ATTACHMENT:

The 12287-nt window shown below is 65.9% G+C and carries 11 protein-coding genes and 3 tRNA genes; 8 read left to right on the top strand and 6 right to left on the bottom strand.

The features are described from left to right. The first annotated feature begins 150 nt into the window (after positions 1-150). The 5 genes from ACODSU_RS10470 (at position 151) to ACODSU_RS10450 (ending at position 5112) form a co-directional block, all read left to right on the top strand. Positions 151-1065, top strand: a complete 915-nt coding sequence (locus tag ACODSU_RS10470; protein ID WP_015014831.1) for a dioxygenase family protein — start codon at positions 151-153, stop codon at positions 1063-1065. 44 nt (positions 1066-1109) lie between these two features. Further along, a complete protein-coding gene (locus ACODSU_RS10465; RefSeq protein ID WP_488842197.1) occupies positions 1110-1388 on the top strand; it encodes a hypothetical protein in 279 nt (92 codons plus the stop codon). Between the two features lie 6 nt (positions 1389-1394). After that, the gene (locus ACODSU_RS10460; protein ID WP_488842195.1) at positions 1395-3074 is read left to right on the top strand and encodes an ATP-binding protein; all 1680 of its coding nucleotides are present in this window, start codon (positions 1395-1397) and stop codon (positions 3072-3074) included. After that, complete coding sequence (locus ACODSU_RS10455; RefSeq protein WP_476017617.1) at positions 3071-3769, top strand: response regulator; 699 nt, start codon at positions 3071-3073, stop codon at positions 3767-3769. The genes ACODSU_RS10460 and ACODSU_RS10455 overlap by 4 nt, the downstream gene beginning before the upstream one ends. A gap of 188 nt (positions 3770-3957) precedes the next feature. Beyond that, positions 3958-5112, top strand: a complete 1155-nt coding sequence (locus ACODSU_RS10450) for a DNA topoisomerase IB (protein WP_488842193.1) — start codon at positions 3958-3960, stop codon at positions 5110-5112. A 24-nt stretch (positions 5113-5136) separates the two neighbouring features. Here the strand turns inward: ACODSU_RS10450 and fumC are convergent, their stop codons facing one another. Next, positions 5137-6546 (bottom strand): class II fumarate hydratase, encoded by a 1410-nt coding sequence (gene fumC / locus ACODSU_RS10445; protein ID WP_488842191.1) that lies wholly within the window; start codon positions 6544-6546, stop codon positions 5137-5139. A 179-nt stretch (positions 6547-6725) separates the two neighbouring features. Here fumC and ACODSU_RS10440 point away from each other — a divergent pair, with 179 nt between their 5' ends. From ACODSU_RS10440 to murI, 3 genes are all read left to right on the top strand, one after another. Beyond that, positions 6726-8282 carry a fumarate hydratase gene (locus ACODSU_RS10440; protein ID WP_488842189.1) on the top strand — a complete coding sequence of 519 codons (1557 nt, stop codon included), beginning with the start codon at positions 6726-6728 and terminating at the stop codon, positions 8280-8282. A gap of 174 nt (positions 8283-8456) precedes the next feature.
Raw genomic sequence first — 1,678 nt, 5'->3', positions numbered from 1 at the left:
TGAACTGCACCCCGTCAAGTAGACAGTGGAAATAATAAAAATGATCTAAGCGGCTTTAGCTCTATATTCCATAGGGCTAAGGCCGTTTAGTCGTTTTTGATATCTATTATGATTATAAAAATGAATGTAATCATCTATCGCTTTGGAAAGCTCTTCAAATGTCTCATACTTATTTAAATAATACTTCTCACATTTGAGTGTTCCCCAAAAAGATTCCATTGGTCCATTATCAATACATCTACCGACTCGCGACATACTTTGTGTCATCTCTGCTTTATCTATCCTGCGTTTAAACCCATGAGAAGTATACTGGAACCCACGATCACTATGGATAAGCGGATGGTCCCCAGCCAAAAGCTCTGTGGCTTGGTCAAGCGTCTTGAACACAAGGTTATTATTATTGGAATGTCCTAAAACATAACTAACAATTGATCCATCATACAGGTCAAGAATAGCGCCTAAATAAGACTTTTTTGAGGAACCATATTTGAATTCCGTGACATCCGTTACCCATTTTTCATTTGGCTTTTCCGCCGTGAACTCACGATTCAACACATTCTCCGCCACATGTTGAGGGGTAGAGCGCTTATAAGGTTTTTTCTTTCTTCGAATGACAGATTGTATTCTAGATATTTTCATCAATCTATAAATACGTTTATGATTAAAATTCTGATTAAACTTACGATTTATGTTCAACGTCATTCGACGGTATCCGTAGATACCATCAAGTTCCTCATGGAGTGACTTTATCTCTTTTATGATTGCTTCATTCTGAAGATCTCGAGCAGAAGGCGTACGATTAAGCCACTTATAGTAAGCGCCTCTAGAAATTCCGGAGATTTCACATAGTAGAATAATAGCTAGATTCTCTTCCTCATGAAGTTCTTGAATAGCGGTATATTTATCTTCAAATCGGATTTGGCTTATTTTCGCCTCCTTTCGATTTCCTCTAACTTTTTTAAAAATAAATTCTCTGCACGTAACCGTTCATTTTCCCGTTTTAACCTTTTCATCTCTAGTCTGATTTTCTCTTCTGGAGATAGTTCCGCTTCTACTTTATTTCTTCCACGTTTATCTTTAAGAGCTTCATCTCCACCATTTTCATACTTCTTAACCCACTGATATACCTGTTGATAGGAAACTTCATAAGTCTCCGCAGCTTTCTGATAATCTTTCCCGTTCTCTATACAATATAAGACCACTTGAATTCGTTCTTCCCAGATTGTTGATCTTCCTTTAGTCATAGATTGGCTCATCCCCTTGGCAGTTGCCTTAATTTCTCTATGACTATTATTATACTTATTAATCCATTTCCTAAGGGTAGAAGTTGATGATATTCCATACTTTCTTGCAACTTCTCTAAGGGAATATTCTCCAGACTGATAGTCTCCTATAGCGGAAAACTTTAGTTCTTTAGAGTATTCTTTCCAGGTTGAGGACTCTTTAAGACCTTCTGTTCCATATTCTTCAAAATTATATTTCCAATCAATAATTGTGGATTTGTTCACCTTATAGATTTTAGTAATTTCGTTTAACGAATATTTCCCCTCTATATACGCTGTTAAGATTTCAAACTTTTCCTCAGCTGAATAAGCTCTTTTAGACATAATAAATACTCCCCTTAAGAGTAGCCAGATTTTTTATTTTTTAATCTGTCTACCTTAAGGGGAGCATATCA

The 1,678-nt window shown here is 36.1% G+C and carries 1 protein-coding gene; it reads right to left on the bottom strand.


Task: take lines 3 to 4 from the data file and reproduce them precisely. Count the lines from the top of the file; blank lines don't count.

Raw genomic sequence first — 1,678 nt, 5'->3', positions numbered from 1 at the left:
TGAACTGCACCCCGTCAAGTAGACAGTGGAAATAATAAAAATGATCTAAGCGGCTTTAGCTCTATATTCCATAGGGCTAAGGCCGTTTAGTCGTTTTTGATATCTATTATGATTATAAAAATGAATGTAATCATCTATCGCTTTGGAAAGCTCTTCAAATGTCTCATACTTATTTAAATAATACTTCTCACATTTGAGTGTTCCCCAAAAAGATTCCATTGGTCCATTATCAATACATCTACCGACTCGCGACATACTTTGTGTCATCTCTGCTTTATCTATCCTGCGTTTAAACCCATGAGAAGTATACTGGAACCCACGATCACTATGGATAAGCGGATGGTCCCCAGCCAAAAGCTCTGTGGCTTGGTCAAGCGTCTTGAACACAAGGTTATTATTATTGGAATGTCCTAAAACATAACTAACAATTGATCCATCATACAGGTCAAGAATAGCGCCTAAATAAGACTTTTTTGAGGAACCATATTTGAATTCCGTGACATCCGTTACCCATTTTTCATTTGGCTTTTCCGCCGTGAACTCACGATTCAACACATTCTCCGCCACATGTTGAGGGGTAGAGCGCTTATAAGGTTTTTTCTTTCTTCGAATGACAGATTGTATTCTAGATATTTTCATCAATCTATAAATACGTTTATGATTAAAATTCTGATTAAACTTACGATTTATGTTCAACGTCATTCGACGGTATCCGTAGATACCATCAAGTTCCTCATGGAGTGACTTTATCTCTTTTATGATTGCTTCATTCTGAAGATCTCGAGCAGAAGGCGTACGATTAAGCCACTTATAGTAAGCGCCTCTAGAAATTCCGGAGATTTCACATAGTAGAATAATAGCTAGATTCTCTTCCTCATGAAGTTCTTGAATAGCGGTATATTTATCTTCAAATCGGATTTGGCTTATTTTCGCCTCCTTTCGATTTCCTCTAACTTTTTTAAAAATAAATTCTCTGCACGTAACCGTTCATTTTCCCGTTTTAACCTTTTCATCTCTAGTCTGATTTTCTCTTCTGGAGATAGTTCCGCTTCTACTTTATTTCTTCCACGTTTATCTTTAAGAGCTTCATCTCCACCATTTTCATACTTCTTAACCCACTGATATACCTGTTGATAGGAAACTTCATAAGTCTCCGCAGCTTTCTGATAATCTTTCCCGTTCTCTATACAATATAAGACCACTTGAATTCGTTCTTCCCAGATTGTTGATCTTCCTTTAGTCATAGATTGGCTCATCCCCTTGGCAGTTGCCTTAATTTCTCTATGACTATTATTATACTTATTAATCCATTTCCTAAGGGTAGAAGTTGATGATATTCCATACTTTCTTGCAACTTCTCTAAGGGAATATTCTCCAGACTGATAGTCTCCTATAGCGGAAAACTTTAGTTCTTTAGAGTATTCTTTCCAGGTTGAGGACTCTTTAAGACCTTCTGTTCCATATTCTTCAAAATTATATTTCCAATCAATAATTGTGGATTTGTTCACCTTATAGATTTTAGTAATTTCGTTTAACGAATATTTCCCCTCTATATACGCTGTTAAGATTTCAAACTTTTCCTCAGCTGAATAAGCTCTTTTAGACATAATAAATACTCCCCTTAAGAGTAGCCAGATTTTTTATTTTTTAATCTGTCTACCTTAAGGGGAGCATATCA